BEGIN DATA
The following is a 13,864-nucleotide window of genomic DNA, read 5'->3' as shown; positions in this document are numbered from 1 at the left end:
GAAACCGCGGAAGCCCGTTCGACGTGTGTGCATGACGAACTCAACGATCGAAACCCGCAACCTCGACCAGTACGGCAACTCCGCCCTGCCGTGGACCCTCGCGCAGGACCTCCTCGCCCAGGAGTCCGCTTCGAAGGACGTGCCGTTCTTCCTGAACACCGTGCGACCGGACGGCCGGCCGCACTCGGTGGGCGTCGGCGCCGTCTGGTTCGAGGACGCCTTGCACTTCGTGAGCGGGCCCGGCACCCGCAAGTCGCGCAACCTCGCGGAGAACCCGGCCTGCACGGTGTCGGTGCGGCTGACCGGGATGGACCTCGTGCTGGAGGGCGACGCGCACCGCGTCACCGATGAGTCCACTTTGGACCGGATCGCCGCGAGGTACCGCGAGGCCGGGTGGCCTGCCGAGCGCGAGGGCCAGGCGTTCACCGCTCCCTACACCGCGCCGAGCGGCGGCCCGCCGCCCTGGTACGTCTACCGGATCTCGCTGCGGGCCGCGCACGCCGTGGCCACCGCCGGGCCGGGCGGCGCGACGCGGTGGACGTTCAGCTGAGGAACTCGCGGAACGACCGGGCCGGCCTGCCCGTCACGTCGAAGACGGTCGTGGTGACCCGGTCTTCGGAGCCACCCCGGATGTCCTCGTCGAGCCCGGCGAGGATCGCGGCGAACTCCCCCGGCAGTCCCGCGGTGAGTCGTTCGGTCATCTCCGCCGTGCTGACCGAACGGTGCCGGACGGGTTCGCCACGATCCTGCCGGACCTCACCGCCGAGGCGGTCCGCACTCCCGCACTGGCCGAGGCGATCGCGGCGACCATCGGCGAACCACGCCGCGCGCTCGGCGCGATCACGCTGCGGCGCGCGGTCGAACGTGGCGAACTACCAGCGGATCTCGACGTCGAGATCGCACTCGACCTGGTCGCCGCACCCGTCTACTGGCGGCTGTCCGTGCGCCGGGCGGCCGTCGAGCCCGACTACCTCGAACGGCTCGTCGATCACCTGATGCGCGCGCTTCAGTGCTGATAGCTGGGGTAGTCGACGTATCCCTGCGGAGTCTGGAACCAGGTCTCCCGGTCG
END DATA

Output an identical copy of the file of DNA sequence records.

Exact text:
The following is a 13,864-nucleotide window of genomic DNA, read 5'->3' as shown; positions in this document are numbered from 1 at the left end:
GAAACCGCGGAAGCCCGTTCGACGTGTGTGCATGACGAACTCAACGATCGAAACCCGCAACCTCGACCAGTACGGCAACTCCGCCCTGCCGTGGACCCTCGCGCAGGACCTCCTCGCCCAGGAGTCCGCTTCGAAGGACGTGCCGTTCTTCCTGAACACCGTGCGACCGGACGGCCGGCCGCACTCGGTGGGCGTCGGCGCCGTCTGGTTCGAGGACGCCTTGCACTTCGTGAGCGGGCCCGGCACCCGCAAGTCGCGCAACCTCGCGGAGAACCCGGCCTGCACGGTGTCGGTGCGGCTGACCGGGATGGACCTCGTGCTGGAGGGCGACGCGCACCGCGTCACCGATGAGTCCACTTTGGACCGGATCGCCGCGAGGTACCGCGAGGCCGGGTGGCCTGCCGAGCGCGAGGGCCAGGCGTTCACCGCTCCCTACACCGCGCCGAGCGGCGGCCCGCCGCCCTGGTACGTCTACCGGATCTCGCTGCGGGCCGCGCACGCCGTGGCCACCGCCGGGCCGGGCGGCGCGACGCGGTGGACGTTCAGCTGAGGAACTCGCGGAACGACCGGGCCGGCCTGCCCGTCACGTCGAAGACGGTCGTGGTGACCCGGTCTTCGGAGCCACCCCGGATGTCCTCGTCGAGCCCGGCGAGGATCGCGGCGAACTCCCCCGGCAGTCCCGCGGTGAGTCGTTCGGTCATCTCCGCCGTGCTGACCGAACGGTGCCGGACGGGTTCGCCACGATCCTGCCGGACCTCACCGCCGAGGCGGTCCGCACTCCCGCACTGGCCGAGGCGATCGCGGCGACCATCGGCGAACCACGCCGCGCGCTCGGCGCGATCACGCTGCGGCGCGCGGTCGAACGTGGCGAACTACCAGCGGATCTCGACGTCGAGATCGCACTCGACCTGGTCGCCGCACCCGTCTACTGGCGGCTGTCCGTGCGCCGGGCGGCCGTCGAGCCCGACTACCTCGAACGGCTCGTCGATCACCTGATGCGCGCGCTTCAGTGCTGATAGCTGGGGTAGTCGACGTATCCCTGCGGAGTCTGGAACCAGGTCTCCCGGTCG